When I announced to Tom this evening that I’m giving up bread for Lent, his reaction was ‘What??!! Are you mad??!!’…. to which my reply was ‘No, not mad Dear (well no more mad than usual), just wanted to do something really challenging this Lent.’ You see he knows how much I love bread and any bread products; I can’t usually go a day without something along those lines. Since we got a bread-maker, which I still maintain was one of my all-time best Christmas presents, I’ve been slightly obsessed with having fresh bread as often as possible. A few years ago my GP thought I might be gluten/wheat intolerant with the symptoms I was presenting. After 2 weeks of going gluten-free I’m sure I was more happy about the fact that I felt no better than having to carry on life without bread. (In the end it cleared up on its own and was put down to bouts of IBS.) It was a HARD 2 weeks; pasta I could cope without, and wheat cereals like Shreddies and bran flakes just about, but not bread, that was the hard part.
So when a friend at work today mentioned another friend had given up bread for Lent last year, that gave me a great idea. I was thinking of giving up chocolate, as that too would be challenging, but then I thought I’d just eat other things like cake, biscuits and sweets in its place. Having a blanket ban on sweet snacks wouldn’t do me much good either, as I find I need lots of energy during the day, with all the walking, cycling, swimming and of course breastfeeding that I’m doing. So bread was the answer to my search for a Lenten challenge: I would certainly miss it, and it’s not really replaceable with anything similar.
But why bother to give up anything at all for Lent? The tradition, as far as I was taught as a child, comes from the fact that the 40 days before Easter, or the period we call Lent, is a time when Christians take time to reflect on and contemplate quietly what Jesus did for us by dying on the cross. Traditionally they used to fast completely; this helped focus their mind on this reflection and contemplation, and it would certainly make them appreciate God’s provision in all the things they missed whilst fasting. More recently the tradtion became giving up just one thing, maybe a food or maybe something else like buying magazines, watching TV or biting finger nails. The point is that it’s something you find hard. However, some people might not find it particularly helpful to give something up to focus more on God. When I was a student, one of the leaders of our church student group once said that actually doing something new/different every day instead might help some people focus on God, for example making an effort to pray for longer or serve others by helping out with a charity. For me this year, as I give up something I know I love to eat, I will try to spend more time focused on God, and every time that I crave some bread, I know it will remind me to do so.
And finally the pancake bit. Along with the tradition of fasting in Lent was the tradition of using up all the fatty food that was in the larder beforehand, so the temptation wasn’t there to eat it. What better way to use up eggs, milk and flour than to make pancakes! This day, always a Tuesday (because Easter is always a Sunday and it’s 40 days before that), became known as Shrove Tuesday (to shrove means to ‘make merry’). In more recent years this has become Pancake Day thanks to the yummy things we eat in this 24-hour period.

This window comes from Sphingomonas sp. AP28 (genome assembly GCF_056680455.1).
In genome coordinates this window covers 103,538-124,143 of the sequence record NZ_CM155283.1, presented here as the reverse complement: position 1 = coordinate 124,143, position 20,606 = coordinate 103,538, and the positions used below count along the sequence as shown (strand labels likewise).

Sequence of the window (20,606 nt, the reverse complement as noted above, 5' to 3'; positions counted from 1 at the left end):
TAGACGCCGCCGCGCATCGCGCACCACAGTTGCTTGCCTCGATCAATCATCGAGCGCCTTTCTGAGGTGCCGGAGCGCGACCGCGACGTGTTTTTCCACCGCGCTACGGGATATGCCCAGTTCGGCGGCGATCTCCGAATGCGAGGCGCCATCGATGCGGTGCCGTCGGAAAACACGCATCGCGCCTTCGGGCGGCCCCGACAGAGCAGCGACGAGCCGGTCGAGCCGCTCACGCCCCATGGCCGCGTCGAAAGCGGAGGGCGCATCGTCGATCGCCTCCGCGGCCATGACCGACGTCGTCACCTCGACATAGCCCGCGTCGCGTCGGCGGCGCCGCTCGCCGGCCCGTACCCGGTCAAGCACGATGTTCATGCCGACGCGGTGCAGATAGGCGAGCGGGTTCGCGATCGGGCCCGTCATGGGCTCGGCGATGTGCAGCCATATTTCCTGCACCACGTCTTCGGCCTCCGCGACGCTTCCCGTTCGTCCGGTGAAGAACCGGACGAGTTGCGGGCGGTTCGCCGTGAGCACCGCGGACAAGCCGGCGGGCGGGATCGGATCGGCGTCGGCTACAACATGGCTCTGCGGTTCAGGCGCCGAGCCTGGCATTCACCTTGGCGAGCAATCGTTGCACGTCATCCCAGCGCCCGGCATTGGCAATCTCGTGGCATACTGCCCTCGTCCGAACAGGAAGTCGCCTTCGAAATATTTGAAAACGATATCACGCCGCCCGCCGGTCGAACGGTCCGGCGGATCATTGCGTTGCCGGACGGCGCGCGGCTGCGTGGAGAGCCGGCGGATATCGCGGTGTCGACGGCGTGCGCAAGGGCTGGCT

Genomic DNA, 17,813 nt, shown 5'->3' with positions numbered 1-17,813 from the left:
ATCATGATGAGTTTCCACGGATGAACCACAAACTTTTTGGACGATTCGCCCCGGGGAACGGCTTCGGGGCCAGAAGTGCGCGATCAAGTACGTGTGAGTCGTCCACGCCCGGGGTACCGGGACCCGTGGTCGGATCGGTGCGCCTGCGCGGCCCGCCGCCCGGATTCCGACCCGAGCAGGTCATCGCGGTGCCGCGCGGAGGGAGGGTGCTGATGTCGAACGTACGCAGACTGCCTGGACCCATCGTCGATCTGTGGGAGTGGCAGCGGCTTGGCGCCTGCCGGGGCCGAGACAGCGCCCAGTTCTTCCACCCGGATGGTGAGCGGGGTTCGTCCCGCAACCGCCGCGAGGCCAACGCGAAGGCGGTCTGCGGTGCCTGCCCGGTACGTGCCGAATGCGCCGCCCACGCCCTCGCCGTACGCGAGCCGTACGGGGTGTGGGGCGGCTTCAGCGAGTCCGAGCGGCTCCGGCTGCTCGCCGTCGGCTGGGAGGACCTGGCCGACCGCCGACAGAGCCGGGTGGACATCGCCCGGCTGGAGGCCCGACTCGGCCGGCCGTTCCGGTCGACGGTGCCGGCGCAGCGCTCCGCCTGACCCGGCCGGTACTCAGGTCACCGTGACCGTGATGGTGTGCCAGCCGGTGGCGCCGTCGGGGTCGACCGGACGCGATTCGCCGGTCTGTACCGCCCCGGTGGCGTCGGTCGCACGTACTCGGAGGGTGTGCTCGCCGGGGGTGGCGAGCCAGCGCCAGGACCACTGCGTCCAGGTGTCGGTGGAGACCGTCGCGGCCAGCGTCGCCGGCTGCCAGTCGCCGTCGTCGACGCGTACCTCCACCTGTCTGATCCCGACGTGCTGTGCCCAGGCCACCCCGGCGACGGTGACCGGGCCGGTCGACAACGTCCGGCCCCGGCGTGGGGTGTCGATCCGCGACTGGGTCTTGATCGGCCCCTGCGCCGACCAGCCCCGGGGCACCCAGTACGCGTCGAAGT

This year I decided to make some pancakes for dinner, some with a savoury bean filling, and some with a sweet filling for afters. My pancake recipe was following the legendary Delia (I usually look up basic classic things like this on her website), and the fillings were my own. The bean filling was what has affectionately become known in our home as ‘Beanie thing’. Basically it’s what we have when we want a meal that’s more than just a snack but isn’t too heavy either. It turns out differntly every time because I vary the ingrediens slightly depending on what we have in the cupboard and what we fancy in particular. So I can’t really write an ingredients list, but here’s an idea about how to make it.
- Chop and onion and a garlic clove. In a saucepan, fry in a little olive oil until golden and softened.
- Add a tin of beans (drained first) such as cannellini, borlotti, black-eye, kidney, haricot etc. or even chick peas or lentils.
- Add some other veg like sweetcorn/peas/grated carrots/diced pepper/mushrooms.
- Add a tin of chopped tomatoes. Stir well to mix up all the ingredients.
- Add some herbs like dried mixed herbs or indiviual things like oregano/cumin/parsley (anything you like really). Even add a dash of Tobasco if you’re feeling like a bit of a kick to it.
- Mix up a couple of tablespoons of cornflour with a little cold water, to form a thin paste. Add this to the bean mixture and stir well. Keep on the heat until it’s thickened up as much as you’d like.
- Serve with fresh bread (or, if you’re giving it up for Lent, some alternative….need to think about that….), or pancakes on Shrove Tuesday.
After we’d finished our savoury pancakes with beans, there were sweet ones filled with white chocolate buttons, which melted and oozed out as the pancake was still hot 🙂 Andrew only had a small taster of mine as I didn’t want to risk a sugar high that close to bedtime (as it turns out he’s shattered after a busy day with Granny and Grandad and went straight off to sleep!) What did you fill your pancakes with? Any unusual toppings that you’ve come up with or heard of? Happy Shrove Tuesday everyone, have a flipping good time 🙂
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